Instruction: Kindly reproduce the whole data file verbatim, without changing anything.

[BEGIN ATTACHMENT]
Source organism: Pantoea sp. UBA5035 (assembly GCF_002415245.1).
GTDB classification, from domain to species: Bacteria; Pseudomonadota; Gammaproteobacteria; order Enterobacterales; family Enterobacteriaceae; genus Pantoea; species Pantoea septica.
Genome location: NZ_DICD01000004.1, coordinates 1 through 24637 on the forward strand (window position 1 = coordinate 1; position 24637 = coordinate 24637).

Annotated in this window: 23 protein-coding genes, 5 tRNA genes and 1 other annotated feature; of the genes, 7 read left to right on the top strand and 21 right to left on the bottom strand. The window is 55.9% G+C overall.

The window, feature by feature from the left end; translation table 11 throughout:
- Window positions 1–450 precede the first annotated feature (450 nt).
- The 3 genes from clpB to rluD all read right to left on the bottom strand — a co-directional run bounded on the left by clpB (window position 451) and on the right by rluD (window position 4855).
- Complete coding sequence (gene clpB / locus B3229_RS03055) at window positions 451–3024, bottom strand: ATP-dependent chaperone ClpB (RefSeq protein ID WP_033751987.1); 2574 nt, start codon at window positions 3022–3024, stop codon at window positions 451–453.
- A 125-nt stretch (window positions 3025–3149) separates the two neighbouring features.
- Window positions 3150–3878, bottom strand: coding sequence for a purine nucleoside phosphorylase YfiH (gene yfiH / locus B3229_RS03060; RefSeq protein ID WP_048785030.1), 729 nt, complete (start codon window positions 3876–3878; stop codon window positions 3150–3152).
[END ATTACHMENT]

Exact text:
Source organism: Pantoea sp. UBA5035 (assembly GCF_002415245.1).
GTDB classification, from domain to species: Bacteria; Pseudomonadota; Gammaproteobacteria; order Enterobacterales; family Enterobacteriaceae; genus Pantoea; species Pantoea septica.
Genome location: NZ_DICD01000004.1, coordinates 1 through 24637 on the forward strand (window position 1 = coordinate 1; position 24637 = coordinate 24637).

Annotated in this window: 23 protein-coding genes, 5 tRNA genes and 1 other annotated feature; of the genes, 7 read left to right on the top strand and 21 right to left on the bottom strand. The window is 55.9% G+C overall.

The window, feature by feature from the left end; translation table 11 throughout:
- Window positions 1–450 precede the first annotated feature (450 nt).
- The 3 genes from clpB to rluD all read right to left on the bottom strand — a co-directional run bounded on the left by clpB (window position 451) and on the right by rluD (window position 4855).
- Complete coding sequence (gene clpB / locus B3229_RS03055) at window positions 451–3024, bottom strand: ATP-dependent chaperone ClpB (RefSeq protein ID WP_033751987.1); 2574 nt, start codon at window positions 3022–3024, stop codon at window positions 451–453.
- A 125-nt stretch (window positions 3025–3149) separates the two neighbouring features.
- Window positions 3150–3878, bottom strand: coding sequence for a purine nucleoside phosphorylase YfiH (gene yfiH / locus B3229_RS03060; RefSeq protein ID WP_048785030.1), 729 nt, complete (start codon window positions 3876–3878; stop codon window positions 3150–3152).